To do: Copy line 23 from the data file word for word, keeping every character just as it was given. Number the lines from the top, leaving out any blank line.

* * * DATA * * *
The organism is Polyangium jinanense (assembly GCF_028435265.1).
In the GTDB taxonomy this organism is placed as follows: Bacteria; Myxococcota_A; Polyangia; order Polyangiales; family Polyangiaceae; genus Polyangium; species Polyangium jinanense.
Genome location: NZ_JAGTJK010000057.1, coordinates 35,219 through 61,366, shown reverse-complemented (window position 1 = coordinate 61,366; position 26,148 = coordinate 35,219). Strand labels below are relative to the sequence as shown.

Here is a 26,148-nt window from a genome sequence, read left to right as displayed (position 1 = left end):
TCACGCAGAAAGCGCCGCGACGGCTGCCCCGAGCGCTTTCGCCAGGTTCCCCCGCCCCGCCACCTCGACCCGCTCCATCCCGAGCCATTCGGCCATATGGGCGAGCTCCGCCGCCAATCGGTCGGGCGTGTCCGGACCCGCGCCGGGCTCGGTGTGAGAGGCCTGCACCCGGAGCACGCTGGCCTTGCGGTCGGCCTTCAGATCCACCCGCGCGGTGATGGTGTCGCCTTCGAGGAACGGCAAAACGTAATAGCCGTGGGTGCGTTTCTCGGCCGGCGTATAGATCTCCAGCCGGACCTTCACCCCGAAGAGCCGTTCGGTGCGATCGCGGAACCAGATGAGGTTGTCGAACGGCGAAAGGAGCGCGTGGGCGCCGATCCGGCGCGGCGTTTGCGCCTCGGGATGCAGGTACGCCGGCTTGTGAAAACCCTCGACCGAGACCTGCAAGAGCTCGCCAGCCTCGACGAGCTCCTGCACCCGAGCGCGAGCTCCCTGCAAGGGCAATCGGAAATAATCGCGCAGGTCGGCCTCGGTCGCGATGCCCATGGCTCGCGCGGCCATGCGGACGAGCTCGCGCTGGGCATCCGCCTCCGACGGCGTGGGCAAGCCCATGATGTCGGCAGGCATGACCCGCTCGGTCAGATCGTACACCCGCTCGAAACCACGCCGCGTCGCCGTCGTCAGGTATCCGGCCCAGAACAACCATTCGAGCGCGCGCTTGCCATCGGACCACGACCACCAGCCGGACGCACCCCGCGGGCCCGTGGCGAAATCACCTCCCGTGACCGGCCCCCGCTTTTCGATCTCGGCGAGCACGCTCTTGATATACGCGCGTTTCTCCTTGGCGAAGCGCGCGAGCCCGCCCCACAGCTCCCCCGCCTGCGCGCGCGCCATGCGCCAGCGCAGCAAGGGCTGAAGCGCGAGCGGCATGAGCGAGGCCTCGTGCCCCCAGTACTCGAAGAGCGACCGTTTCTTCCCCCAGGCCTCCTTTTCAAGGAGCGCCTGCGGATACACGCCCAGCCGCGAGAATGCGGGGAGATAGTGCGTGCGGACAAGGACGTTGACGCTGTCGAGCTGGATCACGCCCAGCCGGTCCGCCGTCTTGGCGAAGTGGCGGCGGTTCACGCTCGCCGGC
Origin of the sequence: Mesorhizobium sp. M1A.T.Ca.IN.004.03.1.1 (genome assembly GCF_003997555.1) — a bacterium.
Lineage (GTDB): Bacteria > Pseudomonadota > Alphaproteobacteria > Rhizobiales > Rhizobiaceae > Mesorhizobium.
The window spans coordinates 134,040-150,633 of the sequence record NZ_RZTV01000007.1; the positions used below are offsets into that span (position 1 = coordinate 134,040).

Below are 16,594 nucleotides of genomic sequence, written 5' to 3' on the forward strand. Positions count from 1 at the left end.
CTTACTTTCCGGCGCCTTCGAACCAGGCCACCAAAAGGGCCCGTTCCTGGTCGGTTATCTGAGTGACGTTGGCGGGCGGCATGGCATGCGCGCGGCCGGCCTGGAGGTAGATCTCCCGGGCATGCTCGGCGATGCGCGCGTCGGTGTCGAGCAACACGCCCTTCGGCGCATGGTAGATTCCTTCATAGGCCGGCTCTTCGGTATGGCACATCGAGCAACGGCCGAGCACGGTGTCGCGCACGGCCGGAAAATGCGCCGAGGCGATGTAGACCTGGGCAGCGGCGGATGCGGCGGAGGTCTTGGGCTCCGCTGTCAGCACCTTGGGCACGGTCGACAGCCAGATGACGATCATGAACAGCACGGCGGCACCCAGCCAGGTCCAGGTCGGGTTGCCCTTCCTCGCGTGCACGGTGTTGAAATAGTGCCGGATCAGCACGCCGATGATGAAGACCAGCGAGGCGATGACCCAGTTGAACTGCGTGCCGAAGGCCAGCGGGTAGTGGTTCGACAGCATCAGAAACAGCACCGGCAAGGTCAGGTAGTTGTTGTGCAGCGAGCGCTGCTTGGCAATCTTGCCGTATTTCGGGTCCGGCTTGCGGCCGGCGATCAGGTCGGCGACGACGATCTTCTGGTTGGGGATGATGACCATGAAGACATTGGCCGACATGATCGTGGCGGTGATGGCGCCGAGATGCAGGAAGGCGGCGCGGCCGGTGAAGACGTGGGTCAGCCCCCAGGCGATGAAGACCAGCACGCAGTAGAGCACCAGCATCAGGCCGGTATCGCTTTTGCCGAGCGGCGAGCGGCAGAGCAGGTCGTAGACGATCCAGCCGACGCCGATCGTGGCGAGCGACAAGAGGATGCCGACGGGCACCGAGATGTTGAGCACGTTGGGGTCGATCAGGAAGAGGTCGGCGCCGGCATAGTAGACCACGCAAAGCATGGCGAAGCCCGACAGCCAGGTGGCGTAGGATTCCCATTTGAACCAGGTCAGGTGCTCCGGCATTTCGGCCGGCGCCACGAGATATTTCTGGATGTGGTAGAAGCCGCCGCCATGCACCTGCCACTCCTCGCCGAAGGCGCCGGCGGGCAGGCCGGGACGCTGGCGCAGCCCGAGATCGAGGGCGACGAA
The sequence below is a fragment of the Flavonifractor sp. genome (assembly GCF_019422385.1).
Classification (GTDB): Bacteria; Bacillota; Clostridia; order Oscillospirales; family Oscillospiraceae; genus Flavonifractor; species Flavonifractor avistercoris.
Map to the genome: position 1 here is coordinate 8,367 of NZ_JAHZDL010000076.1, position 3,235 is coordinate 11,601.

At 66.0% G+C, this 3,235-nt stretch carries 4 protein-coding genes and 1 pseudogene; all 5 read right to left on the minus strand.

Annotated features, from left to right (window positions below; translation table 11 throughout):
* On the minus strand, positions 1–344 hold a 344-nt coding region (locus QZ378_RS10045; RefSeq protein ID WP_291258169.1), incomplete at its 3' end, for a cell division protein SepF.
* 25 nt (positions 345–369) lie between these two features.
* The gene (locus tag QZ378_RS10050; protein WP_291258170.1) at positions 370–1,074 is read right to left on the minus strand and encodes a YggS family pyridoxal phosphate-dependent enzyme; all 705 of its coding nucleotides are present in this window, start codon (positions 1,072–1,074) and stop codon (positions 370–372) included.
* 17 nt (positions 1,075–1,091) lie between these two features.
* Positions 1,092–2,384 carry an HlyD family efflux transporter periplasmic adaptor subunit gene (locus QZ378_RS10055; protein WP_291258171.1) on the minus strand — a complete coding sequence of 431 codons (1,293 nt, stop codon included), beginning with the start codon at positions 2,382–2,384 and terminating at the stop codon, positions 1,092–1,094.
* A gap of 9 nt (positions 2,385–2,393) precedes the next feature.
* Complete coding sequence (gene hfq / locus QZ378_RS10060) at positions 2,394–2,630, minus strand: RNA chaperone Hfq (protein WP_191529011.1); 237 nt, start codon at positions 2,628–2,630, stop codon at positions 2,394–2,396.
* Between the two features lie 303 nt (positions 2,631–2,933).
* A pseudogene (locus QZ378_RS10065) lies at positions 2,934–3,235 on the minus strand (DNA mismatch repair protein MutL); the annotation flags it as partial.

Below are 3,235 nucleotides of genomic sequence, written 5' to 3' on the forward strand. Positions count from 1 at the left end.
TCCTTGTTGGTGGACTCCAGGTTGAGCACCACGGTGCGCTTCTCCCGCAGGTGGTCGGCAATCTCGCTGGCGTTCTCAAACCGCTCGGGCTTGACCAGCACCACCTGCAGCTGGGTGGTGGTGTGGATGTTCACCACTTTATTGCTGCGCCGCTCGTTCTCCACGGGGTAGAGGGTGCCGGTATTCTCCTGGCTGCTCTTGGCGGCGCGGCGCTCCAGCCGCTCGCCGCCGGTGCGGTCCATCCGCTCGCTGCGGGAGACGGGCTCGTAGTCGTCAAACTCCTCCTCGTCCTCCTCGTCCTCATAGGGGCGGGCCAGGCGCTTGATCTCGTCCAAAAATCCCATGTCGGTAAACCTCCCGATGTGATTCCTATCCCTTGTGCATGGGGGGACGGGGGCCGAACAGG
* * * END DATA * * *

* Between the two features lie 303 nt (positions 2,631–2,933).